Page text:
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Egypt’s Dar al-Ifta Forbids Bitcoin

Egypt’s Grand Mufti, Shawki Allam, confirmed Monday that it is not permissible to trade, purchase or sell “Bitcoin” currency as it poses many risks to people; the currency may lead to fraud or falsifying its value.

Mufti Allam referred that Bitcoin is one of virtual banking currency, or a digital currency, which first appeared in 2009, created and held electronically, and is not available in a physical form.

He remarked that it is a virtual currency, not backed by any tangible asset, and can be issued without any control and without relying on any centralized authority, adding that it does not undergo any surveillance or financial institutions, as it depends on internet trading without any control. He indicated the risks that could arise as a result of this lack of surveillance.

“It is not the first of its kind in the currency exchange market; there are many other digital currencies known as crypto currency,” Allam stated.

The Mufti also pointed out that Bitcoins are “mined” or can be bought using actual money. Bitcoin can be mined using specific computer software and mathematical formulas designed by the Bitcoin founder, who remains anonymous.

Simply put, one uses their PC or laptop to download a program that utilizes the machine’s horsepower to go through certain processes and solve some formulas, and depending on how much data the machine processes, one, accordingly, gets paid in Bitcoins. To protect the Bitcoin system, only a certain previously-specified amount of Bitcoins can ever be created. The crypto currency can be used to carry out transactions. The fact that only a certain amount of them are out there and that they can be used to carry out transactions has made the coin’s value go up.

He stressed that he met with economic experts to reach a final decision regarding the Bitcoin by analyzing its effect on the economy, referring that the meeting has concluded that:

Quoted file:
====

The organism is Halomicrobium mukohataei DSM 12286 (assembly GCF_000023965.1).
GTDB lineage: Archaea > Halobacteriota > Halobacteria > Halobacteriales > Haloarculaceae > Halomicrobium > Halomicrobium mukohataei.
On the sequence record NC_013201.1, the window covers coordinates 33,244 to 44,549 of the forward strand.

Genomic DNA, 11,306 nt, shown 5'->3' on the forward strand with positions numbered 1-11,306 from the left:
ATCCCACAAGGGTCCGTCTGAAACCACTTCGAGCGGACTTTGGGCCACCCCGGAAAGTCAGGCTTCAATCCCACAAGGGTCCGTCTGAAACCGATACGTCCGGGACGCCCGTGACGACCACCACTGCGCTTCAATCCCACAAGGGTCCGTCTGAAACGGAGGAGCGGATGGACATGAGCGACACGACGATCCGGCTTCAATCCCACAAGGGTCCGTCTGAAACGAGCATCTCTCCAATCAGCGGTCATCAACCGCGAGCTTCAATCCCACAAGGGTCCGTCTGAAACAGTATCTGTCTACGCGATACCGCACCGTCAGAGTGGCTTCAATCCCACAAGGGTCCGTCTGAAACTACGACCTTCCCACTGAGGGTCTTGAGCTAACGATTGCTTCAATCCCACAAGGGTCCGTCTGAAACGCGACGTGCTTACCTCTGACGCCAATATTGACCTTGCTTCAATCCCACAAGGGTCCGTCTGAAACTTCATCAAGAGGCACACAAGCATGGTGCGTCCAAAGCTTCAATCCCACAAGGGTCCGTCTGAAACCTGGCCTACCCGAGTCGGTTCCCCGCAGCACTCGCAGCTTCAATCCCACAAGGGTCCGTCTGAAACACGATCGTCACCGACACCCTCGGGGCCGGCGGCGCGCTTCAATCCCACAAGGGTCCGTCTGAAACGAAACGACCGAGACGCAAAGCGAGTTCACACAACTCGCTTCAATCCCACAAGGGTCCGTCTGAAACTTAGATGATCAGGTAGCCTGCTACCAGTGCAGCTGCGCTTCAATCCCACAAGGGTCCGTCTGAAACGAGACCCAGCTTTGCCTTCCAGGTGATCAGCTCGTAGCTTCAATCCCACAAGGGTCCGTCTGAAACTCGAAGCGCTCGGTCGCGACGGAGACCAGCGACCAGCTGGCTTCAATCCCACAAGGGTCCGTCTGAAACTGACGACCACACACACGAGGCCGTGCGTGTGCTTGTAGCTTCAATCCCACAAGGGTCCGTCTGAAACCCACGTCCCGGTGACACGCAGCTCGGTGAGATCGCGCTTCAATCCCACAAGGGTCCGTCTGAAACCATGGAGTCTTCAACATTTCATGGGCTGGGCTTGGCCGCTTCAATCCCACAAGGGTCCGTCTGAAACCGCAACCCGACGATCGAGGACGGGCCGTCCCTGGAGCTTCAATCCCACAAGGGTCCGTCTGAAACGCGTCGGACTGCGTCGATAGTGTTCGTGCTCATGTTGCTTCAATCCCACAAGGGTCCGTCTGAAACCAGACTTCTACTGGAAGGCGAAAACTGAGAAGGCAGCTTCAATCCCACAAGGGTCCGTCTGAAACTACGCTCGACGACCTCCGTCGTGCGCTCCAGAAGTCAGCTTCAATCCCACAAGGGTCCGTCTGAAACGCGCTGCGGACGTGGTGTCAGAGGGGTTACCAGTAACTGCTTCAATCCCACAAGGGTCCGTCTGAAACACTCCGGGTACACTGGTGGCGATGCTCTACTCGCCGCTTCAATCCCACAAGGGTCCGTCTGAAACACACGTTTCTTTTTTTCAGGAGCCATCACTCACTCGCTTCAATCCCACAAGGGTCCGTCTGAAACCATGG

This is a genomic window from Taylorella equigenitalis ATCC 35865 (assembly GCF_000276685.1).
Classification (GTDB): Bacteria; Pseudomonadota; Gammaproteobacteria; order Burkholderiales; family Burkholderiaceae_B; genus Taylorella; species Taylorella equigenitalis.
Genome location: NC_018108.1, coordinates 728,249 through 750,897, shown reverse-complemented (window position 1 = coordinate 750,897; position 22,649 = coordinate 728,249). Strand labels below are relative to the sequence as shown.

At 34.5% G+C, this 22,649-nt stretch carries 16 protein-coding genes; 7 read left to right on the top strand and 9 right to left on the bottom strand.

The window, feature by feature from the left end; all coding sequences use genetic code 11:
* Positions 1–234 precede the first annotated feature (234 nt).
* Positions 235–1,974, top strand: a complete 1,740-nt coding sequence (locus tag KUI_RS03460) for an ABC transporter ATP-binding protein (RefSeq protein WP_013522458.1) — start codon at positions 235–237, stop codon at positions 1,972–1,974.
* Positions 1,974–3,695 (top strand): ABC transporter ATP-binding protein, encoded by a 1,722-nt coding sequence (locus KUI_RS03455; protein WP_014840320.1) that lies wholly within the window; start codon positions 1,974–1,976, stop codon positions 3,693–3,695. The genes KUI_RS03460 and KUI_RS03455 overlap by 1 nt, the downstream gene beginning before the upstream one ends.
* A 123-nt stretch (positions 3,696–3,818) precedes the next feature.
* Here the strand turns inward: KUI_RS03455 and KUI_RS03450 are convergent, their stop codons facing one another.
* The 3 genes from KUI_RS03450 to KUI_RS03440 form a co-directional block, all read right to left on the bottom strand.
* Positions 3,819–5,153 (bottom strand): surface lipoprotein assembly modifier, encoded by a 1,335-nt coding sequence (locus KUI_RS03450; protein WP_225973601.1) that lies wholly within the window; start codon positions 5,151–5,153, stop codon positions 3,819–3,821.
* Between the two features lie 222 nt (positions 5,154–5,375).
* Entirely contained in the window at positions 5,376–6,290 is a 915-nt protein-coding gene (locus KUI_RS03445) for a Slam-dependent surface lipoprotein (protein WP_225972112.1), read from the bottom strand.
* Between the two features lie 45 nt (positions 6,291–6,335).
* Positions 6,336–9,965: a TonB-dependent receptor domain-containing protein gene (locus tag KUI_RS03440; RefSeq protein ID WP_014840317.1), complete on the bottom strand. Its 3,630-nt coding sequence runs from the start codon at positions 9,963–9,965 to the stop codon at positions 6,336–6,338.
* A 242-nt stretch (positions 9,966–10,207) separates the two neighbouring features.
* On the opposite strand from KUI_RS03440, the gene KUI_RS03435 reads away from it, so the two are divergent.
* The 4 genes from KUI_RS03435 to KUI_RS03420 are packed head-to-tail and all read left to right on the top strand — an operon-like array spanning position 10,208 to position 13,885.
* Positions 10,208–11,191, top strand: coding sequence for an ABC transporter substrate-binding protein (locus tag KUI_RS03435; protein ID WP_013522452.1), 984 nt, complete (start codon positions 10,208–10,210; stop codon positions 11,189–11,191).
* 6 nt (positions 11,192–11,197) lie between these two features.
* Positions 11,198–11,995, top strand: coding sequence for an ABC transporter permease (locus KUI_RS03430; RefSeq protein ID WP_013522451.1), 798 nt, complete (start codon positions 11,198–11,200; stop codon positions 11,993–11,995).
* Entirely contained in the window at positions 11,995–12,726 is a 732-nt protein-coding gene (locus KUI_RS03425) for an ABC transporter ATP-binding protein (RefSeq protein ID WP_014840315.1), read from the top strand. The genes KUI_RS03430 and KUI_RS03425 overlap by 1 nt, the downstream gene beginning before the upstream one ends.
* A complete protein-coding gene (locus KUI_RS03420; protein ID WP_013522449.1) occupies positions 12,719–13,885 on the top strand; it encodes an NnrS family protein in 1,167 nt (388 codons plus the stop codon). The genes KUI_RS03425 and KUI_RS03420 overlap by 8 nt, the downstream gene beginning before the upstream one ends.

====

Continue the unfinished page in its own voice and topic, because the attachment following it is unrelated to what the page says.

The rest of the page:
1-A deep study on Bitcoin and other digital currencies in the exchange market is needed to control it.

2-Exchange markets of these kinds of currencies are very risky, as it is difficult to predict prices and value due to its extreme volatility and fluctuations. In addition, brokers could benefit from these fluctuations to attract investors to use these currencies. This leads to weakening a country’s ability to preserve its local currency and control the currency exchange. It also negatively affects the financial policy and the expected fiscal revenues of states, and it opens the door for tax evasion.

3-Selling and paying Bitcoin requires encryption techniques to regulate the generation of units and verify the transfer of funds, making it necessary to produce backups to sniff out online piracy and to maintain it from theft or damage through the infection of serious viruses, making them unavailable to be circulated among the public easily.

4-It is not recommended to be used as a safe investment as it deals on the basis of speculation, aiming to achieve extraordinary profits by selling or purchasing, making it extremely volatile, and face piracy.

5-Unlike bonds and equities, problems that occur will be the complete responsibility of the miner, or the person who owns the currency, which may lead to them losing their whole capital.

6-Bitcoins undermine the legal system, as companies can evade taxes and not disclose their profits due to the fact that Bitcoins are untraceable. Furthermore, companies turn their attention to crypto currencies as it allows them to launder money or finance terrorist activities and engage in other fraudulent behaviors.

Consequently, Allam said that based on what was mentioned the terms required for any money circulation are not available in Bitcoin as it does not have a physical form and it leads to fraud in its banks and value, resembling it as counterfeit money.

In this regard, Bitcoin is forbidden in Islamic Sharia as it leads to more corruption, because it is a decentralized and anonymous system and difficult to trace who gave how much to whom.


About Ali Teymoori

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